The most startling numbers, however, have come from Shooter Hunt, the Tulane right-hander whom the Twins nabbed with their supplemental pick at the end of the first round. In four starts in the rookie-level Appalachian League (one step above the GCL) Hunt posted a minuscule 0.47 ERA, allowing just four hits and six walks while striking out 34 over 19 innings. These numbers should be taken with a grain of salt, because really Hunt had no business pitching at such a low level -- he's a finely tuned 21-year-old college product pitching against mostly teenagers with little experience against high-level competition. It's not entirely clear why the Twins elected to start Hunt at a level that he pretty clearly was too advanced for, but they've quickly reacted to his overt dominance in Elizabethton by promoting him to Low-A Beloit. Hunt has very good stuff and could move quickly through the Twins organization if he keeps his control in check and his shoulder stays healthy and strong.
* I recently mentioned Casey Blake, who we'll see this weekend when the Twins play three games in Cleveland, as one of the most likely trade targets for the Twins to pursue as the deadline approaches. I haven't really seen the Twins attached to many Blake rumors, and ESPN's Buster Olney did not mention them as a suitor in his recent trade speculation column (Insider only). Olney says that the Mets, Rays and Phillies are among the teams with serious interest in Blake. Interestingly, Olney also provides the following tidbit:
The Dodgers keep making it clear to other teams that third baseman Andy LaRoche is available -- and if L.A. makes a move, he will likely be the chip used in a trade.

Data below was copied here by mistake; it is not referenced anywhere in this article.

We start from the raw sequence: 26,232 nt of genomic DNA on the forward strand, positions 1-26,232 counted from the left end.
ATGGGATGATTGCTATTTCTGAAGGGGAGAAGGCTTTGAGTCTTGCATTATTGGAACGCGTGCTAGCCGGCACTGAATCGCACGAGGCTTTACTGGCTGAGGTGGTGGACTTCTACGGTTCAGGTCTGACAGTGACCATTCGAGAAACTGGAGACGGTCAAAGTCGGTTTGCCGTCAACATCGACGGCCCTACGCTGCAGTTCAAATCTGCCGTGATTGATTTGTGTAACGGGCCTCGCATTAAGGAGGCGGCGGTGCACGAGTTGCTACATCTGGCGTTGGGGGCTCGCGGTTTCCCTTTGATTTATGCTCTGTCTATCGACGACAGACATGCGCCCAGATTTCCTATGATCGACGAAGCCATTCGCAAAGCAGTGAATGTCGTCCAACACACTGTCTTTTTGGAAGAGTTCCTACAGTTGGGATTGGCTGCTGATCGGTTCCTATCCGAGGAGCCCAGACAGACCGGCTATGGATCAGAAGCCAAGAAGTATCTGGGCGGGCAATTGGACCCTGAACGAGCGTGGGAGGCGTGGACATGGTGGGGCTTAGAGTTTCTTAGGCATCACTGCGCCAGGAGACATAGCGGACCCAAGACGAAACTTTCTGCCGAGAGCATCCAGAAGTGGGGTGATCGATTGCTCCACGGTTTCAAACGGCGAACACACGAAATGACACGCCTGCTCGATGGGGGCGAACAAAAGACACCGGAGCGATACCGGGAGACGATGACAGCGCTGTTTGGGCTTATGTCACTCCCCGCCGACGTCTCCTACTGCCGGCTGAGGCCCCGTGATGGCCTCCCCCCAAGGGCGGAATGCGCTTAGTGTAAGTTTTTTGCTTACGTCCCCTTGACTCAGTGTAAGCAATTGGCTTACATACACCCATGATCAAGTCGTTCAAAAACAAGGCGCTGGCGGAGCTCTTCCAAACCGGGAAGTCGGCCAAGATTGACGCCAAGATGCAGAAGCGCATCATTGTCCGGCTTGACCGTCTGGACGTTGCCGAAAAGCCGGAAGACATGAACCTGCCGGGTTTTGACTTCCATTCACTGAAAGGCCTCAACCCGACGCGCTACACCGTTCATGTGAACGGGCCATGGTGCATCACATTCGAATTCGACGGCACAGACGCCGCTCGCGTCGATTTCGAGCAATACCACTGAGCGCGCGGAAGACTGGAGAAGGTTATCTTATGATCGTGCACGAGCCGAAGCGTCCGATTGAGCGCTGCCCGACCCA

The Twins haven't really been mentioned in connection with LaRoche, but I've always viewed him as a guy they should seriously look into. It doesn't seem like he's ever going to get a fair shake in Los Angeles, and he would potentially provide the Twins with a highly disciplined right-handed bat at the hot corner.
* According to another ESPN scribe, Jayson Stark, states that the Twins are still pursuing Mariners third baseman Adrian Beltre, contrary to what the Star Tribune reported last weekend. Says Stark:
Despite reports that the Twins have given up on their attempts to pry Adrian Beltre away from Seattle, we're hearing those discussions are far from dead. The Twins' No. 1 trading priority is to upgrade at third base. One team that reportedly has packed it in on Beltre is the Dodgers, after they learned that Beltre's no-trade list specifically blocks his return to Chavez Ravine.
As I've said before, Beltre would be a solid addition at the right price, but I still have a hard time envisioning such a trade taking place. In the same column, Stark lists the Twins as suitors of Rangers third baseman Hank Blalock. I've read of this interest in numerous places and don't really understand it. Blalock is a left-handed hitter with an ugly platoon split who doesn't hit well away from his hitter-friendly home park. He also has only one year left on his contract.